Content note: References to rape.
The titular wayfarers in Morris’s story are only vaguely hinted at, and the hints are not pretty — they are drug-users, they shriek and scream, they will rape “anyone they think can make babies,” as Meli, the head whore of Honeycomb, tells Athena, the narrator. As of the opening of the story, that class of people now contains Athena, whose period has just started and who “For twelve years I figured that one day I would wake up a boy. Bein’ a woman was worse than bein’ dead.”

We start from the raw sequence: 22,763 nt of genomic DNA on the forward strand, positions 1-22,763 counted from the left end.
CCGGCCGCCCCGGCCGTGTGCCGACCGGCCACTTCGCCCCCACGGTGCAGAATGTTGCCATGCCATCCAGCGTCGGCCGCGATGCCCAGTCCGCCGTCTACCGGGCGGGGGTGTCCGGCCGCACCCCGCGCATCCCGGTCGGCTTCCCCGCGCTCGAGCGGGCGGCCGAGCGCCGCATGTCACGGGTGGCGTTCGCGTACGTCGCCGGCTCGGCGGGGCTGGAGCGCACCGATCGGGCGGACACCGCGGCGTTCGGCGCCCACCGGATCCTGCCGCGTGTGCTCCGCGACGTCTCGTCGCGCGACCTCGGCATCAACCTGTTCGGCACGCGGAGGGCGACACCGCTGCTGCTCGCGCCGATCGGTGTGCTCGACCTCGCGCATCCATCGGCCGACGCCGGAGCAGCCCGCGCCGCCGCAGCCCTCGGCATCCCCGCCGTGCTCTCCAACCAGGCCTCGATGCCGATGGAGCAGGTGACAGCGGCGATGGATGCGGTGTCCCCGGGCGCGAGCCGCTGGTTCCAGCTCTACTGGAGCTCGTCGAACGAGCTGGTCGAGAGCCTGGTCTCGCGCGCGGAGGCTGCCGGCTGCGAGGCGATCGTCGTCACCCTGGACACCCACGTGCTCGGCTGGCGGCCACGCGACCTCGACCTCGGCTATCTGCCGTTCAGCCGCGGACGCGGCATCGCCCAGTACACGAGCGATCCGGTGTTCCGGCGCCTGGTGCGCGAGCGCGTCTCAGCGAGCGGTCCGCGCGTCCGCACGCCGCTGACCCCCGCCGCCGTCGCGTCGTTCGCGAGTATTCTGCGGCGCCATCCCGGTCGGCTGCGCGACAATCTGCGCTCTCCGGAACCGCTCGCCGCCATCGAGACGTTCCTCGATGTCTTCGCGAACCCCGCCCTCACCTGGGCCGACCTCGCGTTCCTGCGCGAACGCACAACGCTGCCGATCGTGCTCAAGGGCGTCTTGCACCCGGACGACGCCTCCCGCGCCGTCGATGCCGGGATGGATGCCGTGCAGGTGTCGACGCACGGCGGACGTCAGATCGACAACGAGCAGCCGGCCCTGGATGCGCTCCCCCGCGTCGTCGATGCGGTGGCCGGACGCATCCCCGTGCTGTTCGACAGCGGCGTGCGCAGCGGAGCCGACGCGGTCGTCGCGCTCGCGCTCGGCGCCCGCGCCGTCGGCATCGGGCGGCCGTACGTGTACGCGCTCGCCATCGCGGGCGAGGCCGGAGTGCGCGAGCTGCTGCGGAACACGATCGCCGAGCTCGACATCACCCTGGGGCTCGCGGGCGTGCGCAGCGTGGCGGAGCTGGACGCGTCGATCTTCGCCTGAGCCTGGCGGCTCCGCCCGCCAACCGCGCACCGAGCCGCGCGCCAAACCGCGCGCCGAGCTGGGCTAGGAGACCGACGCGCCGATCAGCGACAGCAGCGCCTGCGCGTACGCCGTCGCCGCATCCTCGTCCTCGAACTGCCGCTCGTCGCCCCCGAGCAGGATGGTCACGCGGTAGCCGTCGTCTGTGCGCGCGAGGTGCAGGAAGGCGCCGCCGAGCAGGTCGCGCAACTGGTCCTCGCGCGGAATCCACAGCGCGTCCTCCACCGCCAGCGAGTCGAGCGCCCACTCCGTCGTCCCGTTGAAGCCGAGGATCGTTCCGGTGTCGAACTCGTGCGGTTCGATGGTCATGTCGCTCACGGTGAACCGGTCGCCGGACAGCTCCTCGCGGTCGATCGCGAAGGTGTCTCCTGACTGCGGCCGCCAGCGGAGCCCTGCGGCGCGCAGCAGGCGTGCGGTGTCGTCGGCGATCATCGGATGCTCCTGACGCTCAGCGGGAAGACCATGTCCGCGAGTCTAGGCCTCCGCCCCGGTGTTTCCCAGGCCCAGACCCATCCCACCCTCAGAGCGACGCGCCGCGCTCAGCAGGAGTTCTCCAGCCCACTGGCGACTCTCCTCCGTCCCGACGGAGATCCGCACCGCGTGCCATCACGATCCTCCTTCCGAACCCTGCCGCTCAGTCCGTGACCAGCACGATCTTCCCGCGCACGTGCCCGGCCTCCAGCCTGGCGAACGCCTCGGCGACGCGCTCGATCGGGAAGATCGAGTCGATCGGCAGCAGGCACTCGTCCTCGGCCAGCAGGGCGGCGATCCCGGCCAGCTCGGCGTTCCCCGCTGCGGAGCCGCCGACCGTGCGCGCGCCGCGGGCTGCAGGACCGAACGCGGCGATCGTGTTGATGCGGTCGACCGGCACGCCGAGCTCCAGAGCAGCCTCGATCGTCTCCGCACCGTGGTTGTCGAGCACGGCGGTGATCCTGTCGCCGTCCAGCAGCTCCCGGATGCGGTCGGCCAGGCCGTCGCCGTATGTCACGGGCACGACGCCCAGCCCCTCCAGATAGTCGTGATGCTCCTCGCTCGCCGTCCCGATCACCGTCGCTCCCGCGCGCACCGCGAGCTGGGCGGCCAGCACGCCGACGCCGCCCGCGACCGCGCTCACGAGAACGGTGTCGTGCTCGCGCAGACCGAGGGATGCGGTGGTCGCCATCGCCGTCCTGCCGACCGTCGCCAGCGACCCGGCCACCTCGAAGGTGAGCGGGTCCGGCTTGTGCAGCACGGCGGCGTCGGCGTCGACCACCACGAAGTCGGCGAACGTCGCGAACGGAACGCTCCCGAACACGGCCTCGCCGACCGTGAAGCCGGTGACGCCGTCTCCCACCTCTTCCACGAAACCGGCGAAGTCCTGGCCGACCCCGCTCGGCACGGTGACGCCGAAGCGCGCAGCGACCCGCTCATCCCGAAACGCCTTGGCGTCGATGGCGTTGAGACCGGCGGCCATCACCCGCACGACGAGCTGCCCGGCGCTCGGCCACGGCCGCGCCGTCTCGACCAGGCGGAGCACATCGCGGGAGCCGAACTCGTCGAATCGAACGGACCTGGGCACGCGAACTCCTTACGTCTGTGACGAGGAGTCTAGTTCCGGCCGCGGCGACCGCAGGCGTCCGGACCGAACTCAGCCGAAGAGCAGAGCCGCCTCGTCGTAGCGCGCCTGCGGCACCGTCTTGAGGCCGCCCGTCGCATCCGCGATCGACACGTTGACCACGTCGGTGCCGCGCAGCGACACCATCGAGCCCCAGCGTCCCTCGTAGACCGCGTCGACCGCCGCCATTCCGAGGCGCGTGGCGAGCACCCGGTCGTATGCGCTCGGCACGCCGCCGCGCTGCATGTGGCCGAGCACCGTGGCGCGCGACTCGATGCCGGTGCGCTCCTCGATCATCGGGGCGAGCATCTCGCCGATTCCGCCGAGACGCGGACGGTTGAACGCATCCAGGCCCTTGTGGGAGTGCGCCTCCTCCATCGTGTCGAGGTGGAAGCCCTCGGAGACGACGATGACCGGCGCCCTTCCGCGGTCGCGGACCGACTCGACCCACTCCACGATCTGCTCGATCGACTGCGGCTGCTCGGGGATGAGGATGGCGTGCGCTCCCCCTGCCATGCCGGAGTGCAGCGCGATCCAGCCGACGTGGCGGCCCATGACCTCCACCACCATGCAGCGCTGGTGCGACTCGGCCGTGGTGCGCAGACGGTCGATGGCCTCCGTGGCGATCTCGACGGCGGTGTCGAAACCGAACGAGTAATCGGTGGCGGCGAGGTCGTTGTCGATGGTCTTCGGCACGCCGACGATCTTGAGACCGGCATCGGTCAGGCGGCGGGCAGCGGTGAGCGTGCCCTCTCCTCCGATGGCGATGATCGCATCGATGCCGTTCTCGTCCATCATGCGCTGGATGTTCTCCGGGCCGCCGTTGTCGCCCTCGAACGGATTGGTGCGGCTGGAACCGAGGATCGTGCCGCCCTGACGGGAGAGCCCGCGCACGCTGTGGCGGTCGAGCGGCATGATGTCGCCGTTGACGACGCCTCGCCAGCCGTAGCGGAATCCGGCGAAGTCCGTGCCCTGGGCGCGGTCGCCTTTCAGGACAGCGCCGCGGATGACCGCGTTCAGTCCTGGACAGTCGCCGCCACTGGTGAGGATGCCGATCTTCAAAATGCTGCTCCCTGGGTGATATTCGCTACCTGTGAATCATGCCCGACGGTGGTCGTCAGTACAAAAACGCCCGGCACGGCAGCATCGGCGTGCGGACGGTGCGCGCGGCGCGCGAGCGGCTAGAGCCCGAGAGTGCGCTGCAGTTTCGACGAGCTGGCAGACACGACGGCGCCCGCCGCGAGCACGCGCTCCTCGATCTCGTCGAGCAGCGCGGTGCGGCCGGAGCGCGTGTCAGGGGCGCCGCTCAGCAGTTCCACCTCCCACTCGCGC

Athena has to face not only the betrayal of her body but also the capture of her friend by the wayfarers. The only way to rescue the one is to come to terms with the other. In the end, I mostly felt sad for Athena. No one should have to feel resigned about being a woman, not when there are other options out there.